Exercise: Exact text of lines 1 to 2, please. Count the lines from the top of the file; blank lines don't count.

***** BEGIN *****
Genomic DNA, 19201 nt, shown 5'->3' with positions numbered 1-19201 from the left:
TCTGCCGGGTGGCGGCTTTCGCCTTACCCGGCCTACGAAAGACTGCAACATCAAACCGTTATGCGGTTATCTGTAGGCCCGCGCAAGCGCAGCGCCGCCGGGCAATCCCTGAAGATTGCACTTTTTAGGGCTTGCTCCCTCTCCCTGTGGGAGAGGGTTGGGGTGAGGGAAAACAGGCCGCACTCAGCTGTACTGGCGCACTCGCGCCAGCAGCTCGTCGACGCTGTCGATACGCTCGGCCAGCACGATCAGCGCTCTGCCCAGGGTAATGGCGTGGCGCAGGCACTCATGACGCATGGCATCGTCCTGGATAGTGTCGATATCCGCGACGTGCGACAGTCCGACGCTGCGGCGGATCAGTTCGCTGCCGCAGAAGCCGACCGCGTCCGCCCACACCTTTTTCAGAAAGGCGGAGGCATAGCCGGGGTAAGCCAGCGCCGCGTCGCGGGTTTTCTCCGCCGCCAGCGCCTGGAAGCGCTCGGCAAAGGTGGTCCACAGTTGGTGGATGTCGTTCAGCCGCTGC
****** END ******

Genomic DNA, 19201 nt, shown 5'->3' with positions numbered 1-19201 from the left:
TCTGCCGGGTGGCGGCTTTCGCCTTACCCGGCCTACGAAAGACTGCAACATCAAACCGTTATGCGGTTATCTGTAGGCCCGCGCAAGCGCAGCGCCGCCGGGCAATCCCTGAAGATTGCACTTTTTAGGGCTTGCTCCCTCTCCCTGTGGGAGAGGGTTGGGGTGAGGGAAAACAGGCCGCACTCAGCTGTACTGGCGCACTCGCGCCAGCAGCTCGTCGACGCTGTCGATACGCTCGGCCAGCACGATCAGCGCTCTGCCCAGGGTAATGGCGTGGCGCAGGCACTCATGACGCATGGCATCGTCCTGGATAGTGTCGATATCCGCGACGTGCGACAGTCCGACGCTGCGGCGGATCAGTTCGCTGCCGCAGAAGCCGACCGCGTCCGCCCACACCTTTTTCAGAAAGGCGGAGGCATAGCCGGGGTAAGCCAGCGCCGCGTCGCGGGTTTTCTCCGCCGCCAGCGCCTGGAAGCGCTCGGCAAAGGTGGTCCACAGTTGGTGGATGTCGTTCAGCCGCTGC